Memory, for many postcolonial artists, is uncertain territory. This dissertation examines depictions of drowning or the drowned body in Irish and Caribbean postcolonial literature, arguing that rather than simply being the marginal detritus of these island literatures, drowned bodies have been central to the project of postcolonial writing in Ireland and the Caribbean, providing a focal point for a transatlantic discussion of memory.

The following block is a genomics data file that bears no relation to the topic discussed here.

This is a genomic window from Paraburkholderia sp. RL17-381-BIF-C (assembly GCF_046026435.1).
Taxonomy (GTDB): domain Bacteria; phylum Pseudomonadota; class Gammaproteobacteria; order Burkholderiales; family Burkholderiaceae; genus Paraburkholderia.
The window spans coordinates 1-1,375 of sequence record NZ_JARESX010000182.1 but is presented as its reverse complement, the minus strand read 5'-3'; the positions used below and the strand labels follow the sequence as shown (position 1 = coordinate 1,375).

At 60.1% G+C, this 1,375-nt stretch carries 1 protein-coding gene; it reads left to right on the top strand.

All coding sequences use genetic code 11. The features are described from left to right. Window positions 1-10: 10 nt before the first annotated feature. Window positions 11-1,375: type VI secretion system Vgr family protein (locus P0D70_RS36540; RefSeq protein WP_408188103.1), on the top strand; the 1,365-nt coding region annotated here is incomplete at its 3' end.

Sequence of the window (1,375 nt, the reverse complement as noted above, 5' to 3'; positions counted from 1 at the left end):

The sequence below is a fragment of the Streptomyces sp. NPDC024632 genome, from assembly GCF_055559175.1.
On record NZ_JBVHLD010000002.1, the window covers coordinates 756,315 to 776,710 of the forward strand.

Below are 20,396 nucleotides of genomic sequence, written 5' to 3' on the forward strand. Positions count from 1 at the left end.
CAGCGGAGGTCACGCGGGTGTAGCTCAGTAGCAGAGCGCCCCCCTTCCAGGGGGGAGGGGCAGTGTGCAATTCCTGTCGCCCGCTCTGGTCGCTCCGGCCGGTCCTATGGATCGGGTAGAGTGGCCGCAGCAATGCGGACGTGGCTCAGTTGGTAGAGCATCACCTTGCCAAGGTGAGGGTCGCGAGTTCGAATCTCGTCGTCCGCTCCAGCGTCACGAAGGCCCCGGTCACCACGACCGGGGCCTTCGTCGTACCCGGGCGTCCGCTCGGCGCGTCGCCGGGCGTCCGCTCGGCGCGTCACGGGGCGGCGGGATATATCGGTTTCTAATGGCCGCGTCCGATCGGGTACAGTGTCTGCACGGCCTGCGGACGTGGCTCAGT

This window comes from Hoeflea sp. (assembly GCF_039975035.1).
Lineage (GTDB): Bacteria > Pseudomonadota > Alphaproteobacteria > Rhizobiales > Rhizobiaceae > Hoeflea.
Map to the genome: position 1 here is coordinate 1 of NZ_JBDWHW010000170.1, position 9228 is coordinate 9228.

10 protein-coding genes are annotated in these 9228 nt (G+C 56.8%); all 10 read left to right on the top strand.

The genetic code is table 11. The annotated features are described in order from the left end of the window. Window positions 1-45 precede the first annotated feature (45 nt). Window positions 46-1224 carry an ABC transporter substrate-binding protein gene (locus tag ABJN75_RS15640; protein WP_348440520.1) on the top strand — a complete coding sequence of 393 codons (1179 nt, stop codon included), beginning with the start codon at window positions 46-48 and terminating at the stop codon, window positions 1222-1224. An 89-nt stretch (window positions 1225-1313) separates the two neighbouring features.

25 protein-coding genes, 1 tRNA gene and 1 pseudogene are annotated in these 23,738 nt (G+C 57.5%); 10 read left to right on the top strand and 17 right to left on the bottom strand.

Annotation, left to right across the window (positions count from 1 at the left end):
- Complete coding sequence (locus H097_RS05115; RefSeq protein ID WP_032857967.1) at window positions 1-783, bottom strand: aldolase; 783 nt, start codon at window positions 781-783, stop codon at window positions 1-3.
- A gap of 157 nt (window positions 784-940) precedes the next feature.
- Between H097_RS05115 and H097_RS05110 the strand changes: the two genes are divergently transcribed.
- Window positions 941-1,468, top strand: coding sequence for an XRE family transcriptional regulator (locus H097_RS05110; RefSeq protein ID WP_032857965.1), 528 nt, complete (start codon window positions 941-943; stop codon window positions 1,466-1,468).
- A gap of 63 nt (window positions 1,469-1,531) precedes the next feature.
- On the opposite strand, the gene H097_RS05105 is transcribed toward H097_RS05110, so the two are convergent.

French historian Pierre Nora argues that modernity’s destruction of “environments of memory,” cultures in which memory plays a central role in everyday life, has resulted in the creation of “places of memory,” sites like archives, monuments, or graveyards where memory lingers. This dissertation argues that postcolonial Irish and Caribbean writers express their ambivalence towards memory in general and places of memory in particular in their representations of drowned bodies. Given the human desire to memorialize the dead, such bodies ought to become places of memory, at least for the families that mourn them. Their placement in the sea, however, troubles this desire. Traditional rituals of memory are disturbed by the drowned body, which may remain lost at sea, or wash up unrecognized on a distant shore. For the authors in this study: J.M. Synge, Derek Walcott, David Dabydeen, and Kate O'Brien, the drowned body symbolizes both the powerful desire to remember and the sense that available ways of remembering may not prove adequate for the unique situation of the postcolonial nation. Statues, gravestones, and memorials are too often tied up with the imperialist desires to possess and lay claim to land, to erect and maintain a dominant narrative of history. While such places of memory can embody collective or national identity for France or England, the situation of the colonized nation is not so straightforward. In the image of the drowned body, postcolonial authors experiment with a version of memory, and by extension of national identity, that is not fixed but fluid, one that is concrete and yet elusive. In so doing, they create a place of memory that changes the terms of what it means to remember.